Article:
Elsi Giauque, Élément spatial (Spatial Element), 1979. Linen, silk, wool, and metal, twenty frames, each 35 3⁄8 x 37 3⁄8 x 1⁄4 inches. Mudac–Musée de design et d’arts appliqués contemporains, Lausanne, Switzerland. Photo by John Kennard.
“I want to do my part, humble as that part might be!”
William Ruhl is a Principal at Ruhl Walker Architects in South Boston. He supports the ICA in the present as a member, and has made plans to support us in the future by including the ICA in his estate plans with a bequest. We spoke to Will about his involvement at the ICA.
How did you first become involved at the ICA?
I got to know the ICA after moving to the Boston area after graduate school in 1988. I taught a design studio at the Boston Architectural Center and the ICA was in its original building around the corner on Boylston Street. I didn’t really become actively involved with the ICA until the new Diller Scofidio + Renfro–designed building was built on the waterfront, close to where I had been practicing architecture for more than 15 years. I’m a huge fan of the building as well as the art within! I became a member of the Director’s Circle soon thereafter and look forward to becoming even more involved in the near future.
The ICA may focus on the most provocative art of our time, but it also manages to humanize the art.
What have been some of your favorite ICA exhibitions over the years?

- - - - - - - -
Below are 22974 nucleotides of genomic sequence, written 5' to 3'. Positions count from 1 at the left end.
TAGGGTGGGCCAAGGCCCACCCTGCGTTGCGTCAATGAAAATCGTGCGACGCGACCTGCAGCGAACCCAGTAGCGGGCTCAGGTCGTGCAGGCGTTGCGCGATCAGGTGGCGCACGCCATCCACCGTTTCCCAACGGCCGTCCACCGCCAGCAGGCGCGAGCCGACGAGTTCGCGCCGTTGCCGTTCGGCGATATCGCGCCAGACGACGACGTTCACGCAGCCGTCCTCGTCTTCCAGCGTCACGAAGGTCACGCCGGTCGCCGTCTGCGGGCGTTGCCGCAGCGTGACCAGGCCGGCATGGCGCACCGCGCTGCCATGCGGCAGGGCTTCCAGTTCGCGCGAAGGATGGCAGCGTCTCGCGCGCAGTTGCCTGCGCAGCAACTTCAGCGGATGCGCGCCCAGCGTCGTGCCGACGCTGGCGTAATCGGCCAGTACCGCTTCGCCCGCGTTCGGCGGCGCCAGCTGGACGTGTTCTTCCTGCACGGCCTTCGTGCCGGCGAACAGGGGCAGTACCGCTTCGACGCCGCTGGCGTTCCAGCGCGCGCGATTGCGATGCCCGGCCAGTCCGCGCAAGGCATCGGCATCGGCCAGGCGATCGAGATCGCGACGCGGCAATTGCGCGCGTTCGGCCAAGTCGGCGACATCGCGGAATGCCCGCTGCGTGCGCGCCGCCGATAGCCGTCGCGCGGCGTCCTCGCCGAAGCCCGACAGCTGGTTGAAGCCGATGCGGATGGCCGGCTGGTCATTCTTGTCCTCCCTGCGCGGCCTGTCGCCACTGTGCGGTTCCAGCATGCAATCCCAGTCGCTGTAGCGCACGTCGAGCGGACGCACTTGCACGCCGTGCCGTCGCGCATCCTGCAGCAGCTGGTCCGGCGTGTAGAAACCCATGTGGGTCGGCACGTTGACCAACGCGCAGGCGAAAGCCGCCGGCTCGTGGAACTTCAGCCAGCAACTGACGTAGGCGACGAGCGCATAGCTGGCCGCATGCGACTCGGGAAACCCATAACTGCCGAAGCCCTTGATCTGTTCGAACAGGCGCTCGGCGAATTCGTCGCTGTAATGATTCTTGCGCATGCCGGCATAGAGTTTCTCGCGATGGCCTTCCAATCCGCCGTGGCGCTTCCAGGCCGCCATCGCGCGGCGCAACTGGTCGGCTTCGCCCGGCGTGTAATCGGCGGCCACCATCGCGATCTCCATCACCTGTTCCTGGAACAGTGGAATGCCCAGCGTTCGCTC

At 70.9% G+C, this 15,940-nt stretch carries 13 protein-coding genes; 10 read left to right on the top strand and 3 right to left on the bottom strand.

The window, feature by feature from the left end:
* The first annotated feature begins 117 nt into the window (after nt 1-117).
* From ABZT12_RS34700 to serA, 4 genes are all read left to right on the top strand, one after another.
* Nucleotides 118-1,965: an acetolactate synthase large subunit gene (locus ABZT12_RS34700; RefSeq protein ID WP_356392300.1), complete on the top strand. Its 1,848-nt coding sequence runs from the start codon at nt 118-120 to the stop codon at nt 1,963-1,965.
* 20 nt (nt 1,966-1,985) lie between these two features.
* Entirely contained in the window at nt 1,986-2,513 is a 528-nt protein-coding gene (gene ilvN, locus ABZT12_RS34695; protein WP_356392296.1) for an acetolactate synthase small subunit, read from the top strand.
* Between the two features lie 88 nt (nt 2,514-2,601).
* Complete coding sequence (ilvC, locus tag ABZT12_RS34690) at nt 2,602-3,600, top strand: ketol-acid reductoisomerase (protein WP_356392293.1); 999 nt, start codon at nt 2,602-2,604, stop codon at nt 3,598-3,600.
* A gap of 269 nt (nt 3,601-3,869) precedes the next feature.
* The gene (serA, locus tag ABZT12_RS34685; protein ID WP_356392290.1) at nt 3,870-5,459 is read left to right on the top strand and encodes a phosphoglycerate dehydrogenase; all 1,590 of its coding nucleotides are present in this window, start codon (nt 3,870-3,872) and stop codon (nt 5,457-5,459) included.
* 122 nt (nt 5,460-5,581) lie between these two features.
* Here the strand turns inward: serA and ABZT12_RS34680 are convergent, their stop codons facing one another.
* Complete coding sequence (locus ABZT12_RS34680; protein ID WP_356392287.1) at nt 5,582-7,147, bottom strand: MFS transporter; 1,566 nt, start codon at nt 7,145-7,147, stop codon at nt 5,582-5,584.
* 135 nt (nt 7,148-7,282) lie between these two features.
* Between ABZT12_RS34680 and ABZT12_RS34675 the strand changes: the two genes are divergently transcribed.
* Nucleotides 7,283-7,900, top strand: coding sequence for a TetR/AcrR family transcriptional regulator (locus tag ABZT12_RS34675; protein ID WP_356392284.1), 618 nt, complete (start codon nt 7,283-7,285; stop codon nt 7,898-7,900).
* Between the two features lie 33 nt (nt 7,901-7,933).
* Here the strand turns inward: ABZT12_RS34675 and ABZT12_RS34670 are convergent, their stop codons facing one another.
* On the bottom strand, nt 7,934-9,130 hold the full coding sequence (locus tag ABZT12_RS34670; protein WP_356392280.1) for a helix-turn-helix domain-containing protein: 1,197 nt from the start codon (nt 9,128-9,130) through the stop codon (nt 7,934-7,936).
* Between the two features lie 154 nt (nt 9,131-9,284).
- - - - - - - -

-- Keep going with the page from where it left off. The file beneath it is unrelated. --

Too many to list! But some highlights include Leap Before You Look: Black Mountain College 1933–1957, especially Anni Albers’s Monte Alban; Fiber: Sculpture 1960–present, including Elsi Giauque’s floating Spatial Element; and Tara Donovan’s extraordinary exhibition in 2008 including her sculpture Nebulous, which was woven from strips of Scotch tape.
What do you feel the ICA does differently?
Boston and surrounding cities and towns have a long history of collecting and displaying art, but the ICA takes that many steps further by also engaging the broadest possible sense of community through the widest imaginable range of contemporary media. The ICA may focus on the most provocative art of our time, but it also manages to humanize the art.
Why is the ICA important to Boston?
Boston and Cambridge have an amazing collection of world-class art museums, but none match the ICA’s connection to our own time or thoughts of the future possibilities of art.
What have been some of your favorite ICA programs over the years?
I am a huge fan of the Artist’s Voice talks. William Kentridge’s talk in 2014, Mark Bradford’s in 2010, Damián Ortega’s in 2009, and Anish Kapoor’s in 2008 were all extraordinarily inspiring but also at times hilarious.
Why did you decide to include the ICA in your estate plans?
Having worked closely with community, wildlife, and educational nonprofits over the decades as both a parent and an architect, I have learned firsthand how much it takes to keep our nonprofit institutions going! Major donors are critical, of course, but so are medium and smaller donors. There is no amount that is too small, and it takes thousands of people to keep arts organizations such as the ICA going for future generations. I want to do my part, humble as that part might be!
Why do you think leaving a bequest to the ICA is important?
Bequests provide for substantial future influxes of funds, providing a lifeline for the ICA, but also allow me to continue to help the ICA after I’m gone.